I am trying to create the Polish Tatra Sheepdog breed history. As for now the task has not been an easy one. The only resources I had were different web sites on the internet and two books, one from 1983 by Lubomir Smyczynski “Psy rasy I wychowanie” (Dogs, breeds and training) and recently acquired in Poland “Owczarek Podhalanski” by Anna and Miroslaw Redliccy. The information I found is not totally consistent, but I tried to include all threads.
Owczarek Podhalanski also goes by many names: Polish Tatra Sheepdog, Polish Mountain Sheepdog, Tatra Shepard, Chien des Tatras or Tatrahund and probably few others.
The origins of the Owczarek Podhalanski are not certain. The Tatra Mountain Dog is an ancient breed. Some claim that he comes from Tibetan Mastiff.
As a member of the mastiff family belongs to livestock guarding dogs that include the Tibetan Mastiff, Spanish Mastiff, Komondor, Great Pyrenees, Kuvasz, Anatolian Shepherd, and many others.
Tatra, believed by some to be just a white variant of the Sarplaninac taken to Poland by Wallachian traders from the Balkans, this is a much larger and heavier breed than the white dogs usually found in Yugoslavia, Hungary and the Czech/Slovakian regions, suggesting some Central Asian heritage as well. Originating in the Podhale area of southern Poland, the Tatra Dog is undoubtedly related to the Hutsul Dog, as well as to the Molossers of Greece and Turkey.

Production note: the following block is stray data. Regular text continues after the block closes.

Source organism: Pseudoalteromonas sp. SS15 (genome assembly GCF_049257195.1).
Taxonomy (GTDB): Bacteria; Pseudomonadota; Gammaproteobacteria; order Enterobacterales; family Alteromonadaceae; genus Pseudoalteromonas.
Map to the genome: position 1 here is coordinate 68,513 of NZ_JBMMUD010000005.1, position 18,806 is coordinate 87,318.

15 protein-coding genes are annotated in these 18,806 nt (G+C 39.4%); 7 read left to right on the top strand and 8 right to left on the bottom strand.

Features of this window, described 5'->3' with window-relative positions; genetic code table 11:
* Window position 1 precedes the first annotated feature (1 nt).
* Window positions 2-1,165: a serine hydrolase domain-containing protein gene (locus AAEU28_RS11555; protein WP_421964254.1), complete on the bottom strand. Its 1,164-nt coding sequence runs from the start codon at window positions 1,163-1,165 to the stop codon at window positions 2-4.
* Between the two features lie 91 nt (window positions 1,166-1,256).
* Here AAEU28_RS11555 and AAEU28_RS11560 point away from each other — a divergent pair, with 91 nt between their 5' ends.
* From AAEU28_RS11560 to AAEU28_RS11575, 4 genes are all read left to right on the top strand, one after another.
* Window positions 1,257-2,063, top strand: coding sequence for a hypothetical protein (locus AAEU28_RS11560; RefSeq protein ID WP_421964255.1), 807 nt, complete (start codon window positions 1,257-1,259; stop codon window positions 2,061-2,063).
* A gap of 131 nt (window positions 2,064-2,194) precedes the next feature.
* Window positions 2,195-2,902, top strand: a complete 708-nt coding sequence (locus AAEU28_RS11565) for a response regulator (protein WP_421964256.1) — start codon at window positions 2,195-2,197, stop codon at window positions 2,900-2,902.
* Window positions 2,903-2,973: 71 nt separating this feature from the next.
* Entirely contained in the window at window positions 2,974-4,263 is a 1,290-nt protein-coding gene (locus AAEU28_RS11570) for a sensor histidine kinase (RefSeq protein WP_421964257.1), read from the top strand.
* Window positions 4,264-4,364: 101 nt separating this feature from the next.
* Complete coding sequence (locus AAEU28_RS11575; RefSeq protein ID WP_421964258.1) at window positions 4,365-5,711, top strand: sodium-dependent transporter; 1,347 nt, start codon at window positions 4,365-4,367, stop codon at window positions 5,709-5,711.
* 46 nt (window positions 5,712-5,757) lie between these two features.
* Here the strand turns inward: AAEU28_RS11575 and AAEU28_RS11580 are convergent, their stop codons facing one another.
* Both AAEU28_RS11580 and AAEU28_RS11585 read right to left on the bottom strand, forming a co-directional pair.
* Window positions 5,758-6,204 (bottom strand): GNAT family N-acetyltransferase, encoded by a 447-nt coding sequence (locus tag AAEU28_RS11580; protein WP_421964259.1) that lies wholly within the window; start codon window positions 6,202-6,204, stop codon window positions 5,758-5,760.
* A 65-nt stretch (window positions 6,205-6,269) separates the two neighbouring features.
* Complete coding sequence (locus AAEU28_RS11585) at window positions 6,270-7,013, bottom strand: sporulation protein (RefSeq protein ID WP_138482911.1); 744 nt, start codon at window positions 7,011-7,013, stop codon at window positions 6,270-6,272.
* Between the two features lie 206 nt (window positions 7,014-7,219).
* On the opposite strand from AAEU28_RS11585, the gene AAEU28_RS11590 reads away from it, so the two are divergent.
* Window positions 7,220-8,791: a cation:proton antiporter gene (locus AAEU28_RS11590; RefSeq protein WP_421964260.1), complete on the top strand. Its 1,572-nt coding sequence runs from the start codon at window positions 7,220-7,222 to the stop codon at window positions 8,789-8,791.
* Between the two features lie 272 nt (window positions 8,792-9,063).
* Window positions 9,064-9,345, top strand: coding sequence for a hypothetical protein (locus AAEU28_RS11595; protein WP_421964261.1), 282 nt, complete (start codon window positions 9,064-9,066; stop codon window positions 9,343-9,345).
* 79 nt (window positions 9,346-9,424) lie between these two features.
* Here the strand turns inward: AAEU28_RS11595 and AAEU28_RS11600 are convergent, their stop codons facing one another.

According to Lubomir Smycznyski book Owczarek Podhalanski belongs to the group of big, white pastoral dogs from European mountain and Hungarian Lowland (Kuvasz).When Smycznski wrote his book there were almost no difference in appearance between the Kuvasz and Owczarek Podhalanski. Later on due to the breeding efforts the differences started to appear according to the breed standards.
Polish Tatra Sheepdog is the only Polish Molosser.
Molossus a dog from Molossis land in Epirus. Dogs from Molossis were mostly white. Their job was to protect the herd from the predators and to help the hunters.
Podhale, Owczarek Podhalanski’s homeland, is situated in Southern Poland, between Nowy Targ and Zakopane. The Tatra Mountains are very small, scenic mountains with rich tradition of mountain sheepherding.
This native Polish breed is an outstanding mountain worker. The tail was used as a handhold while following the dog through rough and steep terrain.
Beside the traditional use as a livestock guardian, the Polish people often used these dogs for personal protection and as guard dogs in factories. Much like the people who breed them, Polish Tatra Sheepdogs are independent, self-sufficient and courageous. They are recognized for their attributes: heartiness, adaptability and bravery. Their personalities are more easygoing than most of the flock guardians, with irritability or cowardice being a fault. This may be due to the dogs' use for hauling carts among the dairy, horticultural and bakery trades. The same dogs may be used in the mountains during the grazing season and in winter brought to town to help with other chores.
Young dogs that show high intelligence were selected for police, military or guide dog work. Every dog served the people in some way, and was treated well in return. Even the dogs lacking in talent were kept for their wool, with the combings used for upholstery and fine woollens!